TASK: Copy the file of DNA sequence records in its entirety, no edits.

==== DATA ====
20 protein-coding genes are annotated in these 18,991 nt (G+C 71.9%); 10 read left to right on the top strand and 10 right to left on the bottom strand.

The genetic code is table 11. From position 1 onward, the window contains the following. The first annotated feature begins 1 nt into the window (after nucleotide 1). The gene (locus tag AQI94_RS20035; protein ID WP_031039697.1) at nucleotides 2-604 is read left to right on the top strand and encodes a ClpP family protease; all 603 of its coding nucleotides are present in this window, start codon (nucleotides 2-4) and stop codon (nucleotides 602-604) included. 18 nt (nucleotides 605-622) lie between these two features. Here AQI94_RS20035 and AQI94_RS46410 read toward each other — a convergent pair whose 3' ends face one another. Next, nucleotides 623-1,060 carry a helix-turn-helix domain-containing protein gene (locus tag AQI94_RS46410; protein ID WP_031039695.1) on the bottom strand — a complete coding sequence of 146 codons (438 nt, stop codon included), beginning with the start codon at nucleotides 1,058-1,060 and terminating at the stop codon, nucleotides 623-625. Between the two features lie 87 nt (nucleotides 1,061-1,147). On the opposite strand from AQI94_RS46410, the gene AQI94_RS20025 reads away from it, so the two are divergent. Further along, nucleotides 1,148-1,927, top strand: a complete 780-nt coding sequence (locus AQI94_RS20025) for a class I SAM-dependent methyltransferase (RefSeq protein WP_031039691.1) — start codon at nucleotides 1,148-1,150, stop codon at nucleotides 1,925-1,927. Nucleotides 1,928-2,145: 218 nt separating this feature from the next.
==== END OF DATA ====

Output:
20 protein-coding genes are annotated in these 18,991 nt (G+C 71.9%); 10 read left to right on the top strand and 10 right to left on the bottom strand.

The genetic code is table 11. From position 1 onward, the window contains the following. The first annotated feature begins 1 nt into the window (after nucleotide 1). The gene (locus tag AQI94_RS20035; protein ID WP_031039697.1) at nucleotides 2-604 is read left to right on the top strand and encodes a ClpP family protease; all 603 of its coding nucleotides are present in this window, start codon (nucleotides 2-4) and stop codon (nucleotides 602-604) included. 18 nt (nucleotides 605-622) lie between these two features. Here AQI94_RS20035 and AQI94_RS46410 read toward each other — a convergent pair whose 3' ends face one another. Next, nucleotides 623-1,060 carry a helix-turn-helix domain-containing protein gene (locus tag AQI94_RS46410; protein ID WP_031039695.1) on the bottom strand — a complete coding sequence of 146 codons (438 nt, stop codon included), beginning with the start codon at nucleotides 1,058-1,060 and terminating at the stop codon, nucleotides 623-625. Between the two features lie 87 nt (nucleotides 1,061-1,147). On the opposite strand from AQI94_RS46410, the gene AQI94_RS20025 reads away from it, so the two are divergent. Further along, nucleotides 1,148-1,927, top strand: a complete 780-nt coding sequence (locus AQI94_RS20025) for a class I SAM-dependent methyltransferase (RefSeq protein WP_031039691.1) — start codon at nucleotides 1,148-1,150, stop codon at nucleotides 1,925-1,927. Nucleotides 1,928-2,145: 218 nt separating this feature from the next.